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May 30, 2013

Overwhelming Majority of Canadians Support a Complete Phase Out of Inhumane Confinement of Breeding Pigs

National poll shows support for ban in the forthcoming draft Code of Practice

Humane Society International/Canada

  • As the poll clearly demonstrates, Canadians are taking a stand against the use of cruel gestation crates por pigs. The HSUS

MONTREAL -- Following a new Environics poll, which found that 84 percent of Canadians support a nation-wide ban on the use of gestation crates for breeding pigs, Humane Society International/Canada is renewing calls for the federal and provincial governments, pork producers, and other industry stakeholders to support a nation-wide ban on the use of these intensive farm animal confinement systems.

Gestation crates are metal cages used to tightly confine breeding pigs to the point where the animals cannot even turn around for nearly their entire lives.

“The overwhelming majority of Canadians support an industry-wide policy of housing systems that allow mother pigs the ability to express basic natural behaviours like moving around,” said Sayara Thurston, campaigner for HSI/Canada. “We hope the industry will respect the wishes of Canadian consumers, as well as a growing list of retailers here and around the world, who find gestation crates unacceptable.”

The poll results come on the eve of the release of an important draft Code of Practice for the Care and Handling of Pigs, which has been developed over the last several months by a National Farm Animal Care Council committee.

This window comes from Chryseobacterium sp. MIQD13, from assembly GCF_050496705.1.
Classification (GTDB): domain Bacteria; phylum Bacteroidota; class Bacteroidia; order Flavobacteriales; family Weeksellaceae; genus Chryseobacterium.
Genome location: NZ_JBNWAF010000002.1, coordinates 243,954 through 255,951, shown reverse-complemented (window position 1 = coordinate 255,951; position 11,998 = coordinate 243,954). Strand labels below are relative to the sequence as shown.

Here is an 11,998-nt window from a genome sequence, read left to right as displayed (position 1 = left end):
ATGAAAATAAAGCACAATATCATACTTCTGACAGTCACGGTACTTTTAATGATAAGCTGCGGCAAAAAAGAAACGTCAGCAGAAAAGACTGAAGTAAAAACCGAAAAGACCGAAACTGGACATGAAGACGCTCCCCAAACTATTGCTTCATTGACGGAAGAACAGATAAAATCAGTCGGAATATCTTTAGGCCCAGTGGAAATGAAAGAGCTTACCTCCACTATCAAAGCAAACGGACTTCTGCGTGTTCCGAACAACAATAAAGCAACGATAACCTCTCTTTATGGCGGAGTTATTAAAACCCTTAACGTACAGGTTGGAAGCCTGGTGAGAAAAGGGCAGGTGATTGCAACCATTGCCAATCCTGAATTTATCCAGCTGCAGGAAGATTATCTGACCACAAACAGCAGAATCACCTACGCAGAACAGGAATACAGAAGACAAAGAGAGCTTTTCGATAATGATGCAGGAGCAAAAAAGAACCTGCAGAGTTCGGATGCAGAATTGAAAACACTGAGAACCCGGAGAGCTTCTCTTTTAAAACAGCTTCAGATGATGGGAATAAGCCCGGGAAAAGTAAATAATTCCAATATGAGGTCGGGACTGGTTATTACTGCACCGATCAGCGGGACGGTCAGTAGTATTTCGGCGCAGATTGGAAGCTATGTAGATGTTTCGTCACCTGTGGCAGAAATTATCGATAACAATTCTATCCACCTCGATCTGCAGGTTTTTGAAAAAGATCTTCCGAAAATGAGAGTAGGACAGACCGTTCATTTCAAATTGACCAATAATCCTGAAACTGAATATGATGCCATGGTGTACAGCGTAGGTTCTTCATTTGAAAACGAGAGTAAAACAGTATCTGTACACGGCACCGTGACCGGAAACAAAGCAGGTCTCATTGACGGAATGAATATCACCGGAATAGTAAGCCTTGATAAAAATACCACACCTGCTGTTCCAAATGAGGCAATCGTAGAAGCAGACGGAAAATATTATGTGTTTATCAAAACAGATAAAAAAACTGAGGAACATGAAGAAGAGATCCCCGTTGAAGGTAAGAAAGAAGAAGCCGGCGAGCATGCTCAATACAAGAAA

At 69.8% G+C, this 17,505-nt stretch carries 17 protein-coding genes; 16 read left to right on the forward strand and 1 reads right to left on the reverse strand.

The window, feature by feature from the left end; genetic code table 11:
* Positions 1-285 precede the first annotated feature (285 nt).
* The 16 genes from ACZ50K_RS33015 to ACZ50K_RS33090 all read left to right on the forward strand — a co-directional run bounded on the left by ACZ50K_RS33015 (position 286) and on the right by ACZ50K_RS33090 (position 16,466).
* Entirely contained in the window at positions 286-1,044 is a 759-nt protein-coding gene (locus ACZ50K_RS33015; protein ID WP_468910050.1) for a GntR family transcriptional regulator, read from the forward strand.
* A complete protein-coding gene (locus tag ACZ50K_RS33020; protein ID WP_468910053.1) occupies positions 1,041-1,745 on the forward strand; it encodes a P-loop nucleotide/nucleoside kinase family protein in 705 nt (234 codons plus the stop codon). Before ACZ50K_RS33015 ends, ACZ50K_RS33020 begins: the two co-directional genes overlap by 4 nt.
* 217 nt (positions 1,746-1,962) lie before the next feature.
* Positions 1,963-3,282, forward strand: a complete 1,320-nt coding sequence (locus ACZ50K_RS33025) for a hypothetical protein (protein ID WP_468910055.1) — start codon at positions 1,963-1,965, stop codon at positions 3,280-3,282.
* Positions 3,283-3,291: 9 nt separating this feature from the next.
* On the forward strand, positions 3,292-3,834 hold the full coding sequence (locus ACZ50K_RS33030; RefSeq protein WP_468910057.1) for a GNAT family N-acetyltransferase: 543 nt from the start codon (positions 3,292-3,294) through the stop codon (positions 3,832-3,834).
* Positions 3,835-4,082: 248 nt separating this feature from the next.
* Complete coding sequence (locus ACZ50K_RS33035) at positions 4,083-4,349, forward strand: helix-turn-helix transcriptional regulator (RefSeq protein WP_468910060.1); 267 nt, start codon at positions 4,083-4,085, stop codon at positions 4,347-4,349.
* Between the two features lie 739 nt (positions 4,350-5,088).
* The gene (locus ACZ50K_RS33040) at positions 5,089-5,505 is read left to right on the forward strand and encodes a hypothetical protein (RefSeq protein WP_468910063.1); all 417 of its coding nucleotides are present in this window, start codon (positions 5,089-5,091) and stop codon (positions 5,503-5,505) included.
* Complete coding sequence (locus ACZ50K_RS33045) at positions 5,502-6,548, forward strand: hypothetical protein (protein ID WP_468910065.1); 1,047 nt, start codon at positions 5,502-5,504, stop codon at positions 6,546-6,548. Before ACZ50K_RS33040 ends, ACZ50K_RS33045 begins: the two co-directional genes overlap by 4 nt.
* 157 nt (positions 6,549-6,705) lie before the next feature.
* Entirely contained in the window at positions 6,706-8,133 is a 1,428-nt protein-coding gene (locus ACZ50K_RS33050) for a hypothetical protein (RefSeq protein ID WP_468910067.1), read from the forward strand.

In April, the Retail Council of Canada announced that eight of Canada’s largest retailers—Walmart Canada, Costco Canada, Safeway Canada, Loblaw, Metro, Federated Co-operatives, Sobeys, and Co-op Atlantic— had committed to sourcing fresh pork products from alternatives to gestation crates over the next nine years. Two of the three largest pork producers in Canada—Olymel and Maple Leaf Foods—have already announced that they will shift away from gestation crates within the next four-to-nine years. Smithfield Foods, the world’s largest pork producer, has already announced a similar policy, which will be implemented within the next four years.

Telephone surveys were conducted between May 9-12 and 14-18, 2013 with a randomly selected sample of 2,022 Canadians. The poll has a margin of sampling error of plus or minus 2.2 percentage points, at the 95 percent confidence level.


  • More than one million breeding sows are kept on Canadian farms, the majority of them currently confined in cages known as gestation crates.
  • Renowned animal welfare scientist and advisor to the pork industry, Temple Grandin, Ph.D., is clear on this issue: “Confining an animal for most of its life in a box in which it is not able to turn around does not provide a decent life.” Grandin further states, “We’ve got to treat animals right, and the gestation stalls have got to go.”
  • Leading North American pork producers Smithfield, Hormel, Olymel and Maple Leaf Foods have pledged to end the use of gestation crates at their company-owned facilities. Meanwhile, many family farmers have been raising pigs without the use of gestation crates for generations.

Click here to view Environics poll results.


Media Contact: Dean Pogas, 514.395.2914/514.261.6007, dpogas@humanesociety.org  

Humane Society International/Canada is a leading force for animal protection, representing tens of thousands of members and constituents across the country. HSI/Canada has active programs in companion animals, wildlife and habitat protection, marine mammal preservation and farm animal welfare. HSI/Canada is proud to be a part of Humane Society International—one of the largest animal protection organizations in the world, with more than eleven million members and constituents globally—on the Web at hsicanada.ca.

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